Ensuring AI works with the precise dose of curiosity


It’s a dilemma as old as time. Friday night has rolled around, and also you’re trying to select a restaurant for dinner. Must you visit your most beloved watering hole or try a latest establishment, within the hopes of discovering something superior? Potentially, but that curiosity comes with a risk: Should you explore the brand new option, the food could possibly be worse. On the flip side, if you happen to persist with what works well, you will not grow out of your narrow pathway. 

Curiosity drives artificial intelligence to explore the world, now in boundless use cases — autonomous navigation, robotic decision-making, optimizing health outcomes, and more. Machines, in some cases, use “reinforcement learning” to perform a goal, where an AI agent iteratively learns from being rewarded for good behavior and punished for bad. Similar to the dilemma faced by humans in choosing a restaurant, these agents also struggle with balancing the time spent discovering higher actions (exploration) and the time spent taking actions that led to high rewards prior to now (exploitation). An excessive amount of curiosity can distract the agent from making good decisions, while too little means the agent won’t ever discover good decisions.

Within the pursuit of creating AI agents with just the precise dose of curiosity, researchers from MIT’s Improbable AI Laboratory and Computer Science and Artificial Intelligence Laboratory (CSAIL) created an algorithm that overcomes the issue of AI being too “curious” and getting distracted by a given task. Their algorithm routinely increases curiosity when it’s needed, and suppresses it if the agent gets enough supervision from the environment to know what to do.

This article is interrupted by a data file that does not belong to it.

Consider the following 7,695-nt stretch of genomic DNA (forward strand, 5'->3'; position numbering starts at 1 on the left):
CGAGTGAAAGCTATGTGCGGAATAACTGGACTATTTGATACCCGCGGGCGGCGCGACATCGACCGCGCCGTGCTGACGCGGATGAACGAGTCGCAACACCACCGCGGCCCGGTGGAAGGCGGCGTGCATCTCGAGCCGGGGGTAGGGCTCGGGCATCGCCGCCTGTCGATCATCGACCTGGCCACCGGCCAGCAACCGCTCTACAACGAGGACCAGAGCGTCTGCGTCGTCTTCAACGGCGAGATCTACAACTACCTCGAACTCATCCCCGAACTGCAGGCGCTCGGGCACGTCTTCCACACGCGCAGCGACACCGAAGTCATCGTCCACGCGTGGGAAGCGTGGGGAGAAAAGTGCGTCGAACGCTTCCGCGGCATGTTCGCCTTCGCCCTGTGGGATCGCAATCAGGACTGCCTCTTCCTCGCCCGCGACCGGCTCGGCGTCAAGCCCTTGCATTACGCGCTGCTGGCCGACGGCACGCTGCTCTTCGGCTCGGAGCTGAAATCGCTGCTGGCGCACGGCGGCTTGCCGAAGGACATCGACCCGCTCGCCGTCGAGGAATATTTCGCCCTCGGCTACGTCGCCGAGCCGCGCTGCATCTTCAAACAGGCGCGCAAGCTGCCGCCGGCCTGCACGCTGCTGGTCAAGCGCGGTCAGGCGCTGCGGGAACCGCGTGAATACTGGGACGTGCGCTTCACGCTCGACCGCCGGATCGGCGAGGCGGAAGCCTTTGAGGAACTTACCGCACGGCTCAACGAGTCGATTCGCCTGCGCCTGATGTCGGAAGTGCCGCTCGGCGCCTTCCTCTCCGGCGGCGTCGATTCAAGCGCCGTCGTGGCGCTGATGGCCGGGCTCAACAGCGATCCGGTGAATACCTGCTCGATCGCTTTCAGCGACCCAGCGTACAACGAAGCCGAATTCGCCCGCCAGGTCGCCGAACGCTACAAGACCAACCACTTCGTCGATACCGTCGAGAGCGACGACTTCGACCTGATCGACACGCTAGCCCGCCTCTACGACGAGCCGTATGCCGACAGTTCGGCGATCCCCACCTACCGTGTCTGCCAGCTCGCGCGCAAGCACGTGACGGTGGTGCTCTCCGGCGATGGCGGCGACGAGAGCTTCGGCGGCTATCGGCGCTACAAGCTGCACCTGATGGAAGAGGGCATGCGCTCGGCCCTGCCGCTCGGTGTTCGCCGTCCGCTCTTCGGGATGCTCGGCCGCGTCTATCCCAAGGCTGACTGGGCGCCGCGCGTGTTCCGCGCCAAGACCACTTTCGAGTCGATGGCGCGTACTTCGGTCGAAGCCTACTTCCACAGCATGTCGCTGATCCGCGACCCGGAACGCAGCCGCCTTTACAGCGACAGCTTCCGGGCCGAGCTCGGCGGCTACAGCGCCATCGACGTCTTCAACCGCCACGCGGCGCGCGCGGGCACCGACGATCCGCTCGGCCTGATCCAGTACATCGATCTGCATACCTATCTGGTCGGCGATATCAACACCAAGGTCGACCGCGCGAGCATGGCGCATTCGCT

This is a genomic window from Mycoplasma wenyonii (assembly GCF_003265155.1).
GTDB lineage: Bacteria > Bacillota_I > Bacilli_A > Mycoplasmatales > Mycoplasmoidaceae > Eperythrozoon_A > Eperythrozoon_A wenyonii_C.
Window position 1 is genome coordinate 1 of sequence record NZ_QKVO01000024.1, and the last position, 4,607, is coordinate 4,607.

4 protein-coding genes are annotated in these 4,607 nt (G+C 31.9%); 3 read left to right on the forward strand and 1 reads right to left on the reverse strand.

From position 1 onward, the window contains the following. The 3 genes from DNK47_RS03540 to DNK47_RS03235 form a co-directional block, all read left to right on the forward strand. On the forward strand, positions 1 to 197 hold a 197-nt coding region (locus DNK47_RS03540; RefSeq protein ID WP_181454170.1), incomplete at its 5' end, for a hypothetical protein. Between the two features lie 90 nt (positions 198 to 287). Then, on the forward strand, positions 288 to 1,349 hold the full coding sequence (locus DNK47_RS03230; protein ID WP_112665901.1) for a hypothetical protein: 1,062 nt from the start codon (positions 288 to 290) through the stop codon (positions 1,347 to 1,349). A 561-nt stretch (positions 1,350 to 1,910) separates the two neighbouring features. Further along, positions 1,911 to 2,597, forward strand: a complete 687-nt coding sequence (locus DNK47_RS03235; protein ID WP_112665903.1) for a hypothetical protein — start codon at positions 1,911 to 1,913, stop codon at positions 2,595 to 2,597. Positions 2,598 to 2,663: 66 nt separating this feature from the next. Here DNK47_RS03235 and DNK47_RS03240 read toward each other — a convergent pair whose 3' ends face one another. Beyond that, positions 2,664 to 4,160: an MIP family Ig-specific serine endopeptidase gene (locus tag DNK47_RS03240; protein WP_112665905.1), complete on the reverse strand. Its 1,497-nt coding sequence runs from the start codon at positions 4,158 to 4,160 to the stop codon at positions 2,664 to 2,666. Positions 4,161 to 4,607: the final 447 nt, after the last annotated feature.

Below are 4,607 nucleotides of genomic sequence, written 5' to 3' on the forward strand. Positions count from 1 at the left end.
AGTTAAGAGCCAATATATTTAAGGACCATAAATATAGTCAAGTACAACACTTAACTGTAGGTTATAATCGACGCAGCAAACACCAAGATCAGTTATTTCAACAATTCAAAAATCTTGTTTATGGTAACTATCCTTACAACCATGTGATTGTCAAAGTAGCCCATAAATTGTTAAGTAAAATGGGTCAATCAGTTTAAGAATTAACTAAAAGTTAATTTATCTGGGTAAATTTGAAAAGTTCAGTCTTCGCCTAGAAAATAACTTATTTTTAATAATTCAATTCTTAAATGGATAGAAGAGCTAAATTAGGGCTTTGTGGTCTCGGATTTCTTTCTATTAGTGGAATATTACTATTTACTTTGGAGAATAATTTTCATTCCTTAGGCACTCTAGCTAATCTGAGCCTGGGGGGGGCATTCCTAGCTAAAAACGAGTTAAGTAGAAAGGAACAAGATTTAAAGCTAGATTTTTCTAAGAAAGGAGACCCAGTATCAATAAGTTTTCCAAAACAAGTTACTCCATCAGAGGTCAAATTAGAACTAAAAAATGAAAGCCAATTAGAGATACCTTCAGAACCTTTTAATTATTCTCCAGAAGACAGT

When tested on over 60 video games, the algorithm was in a position to succeed at each hard and simple exploration tasks, where previous algorithms have only been in a position to tackle only a tough or easy domain alone. With this method, AI agents use fewer data for learning decision-making rules that maximize incentives.  

“Should you master the exploration-exploitation trade-off well, you possibly can learn the precise decision-making rules faster — and anything less would require numerous data, which could mean suboptimal medical treatments, lesser profits for web sites, and robots that do not learn to do the precise thing,” says Pulkit Agrawal, an assistant professor of electrical engineering and computer science (EECS) at MIT, director of the Improbable AI Lab, and CSAIL affiliate who supervised the research. “Imagine a web site attempting to determine the design or layout of its content that may maximize sales. If one doesn’t perform exploration-exploitation well, converging to the precise web site design or the precise website layout will take an extended time, which implies profit loss. Or in a health care setting, like with Covid-19, there could also be a sequence of choices that must be made to treat a patient, and if you would like to use decision-making algorithms, they should learn quickly and efficiently — you don’t need a suboptimal solution when treating a lot of patients. We hope that this work will apply to real-world problems of that nature.” 

It’s hard to encompass the nuances of curiosity’s psychological underpinnings; the underlying neural correlates of challenge-seeking behavior are a poorly understood phenomenon. Attempts to categorize the behavior have spanned studies that dived deeply into studying our impulses, deprivation sensitivities, and social and stress tolerances. 

With reinforcement learning, this process is “pruned” emotionally and stripped all the way down to the bare bones, but it surely’s complicated on the technical side. Essentially, the agent should only be curious when there’s not enough supervision available to check out various things, and if there may be supervision, it must adjust curiosity and lower it.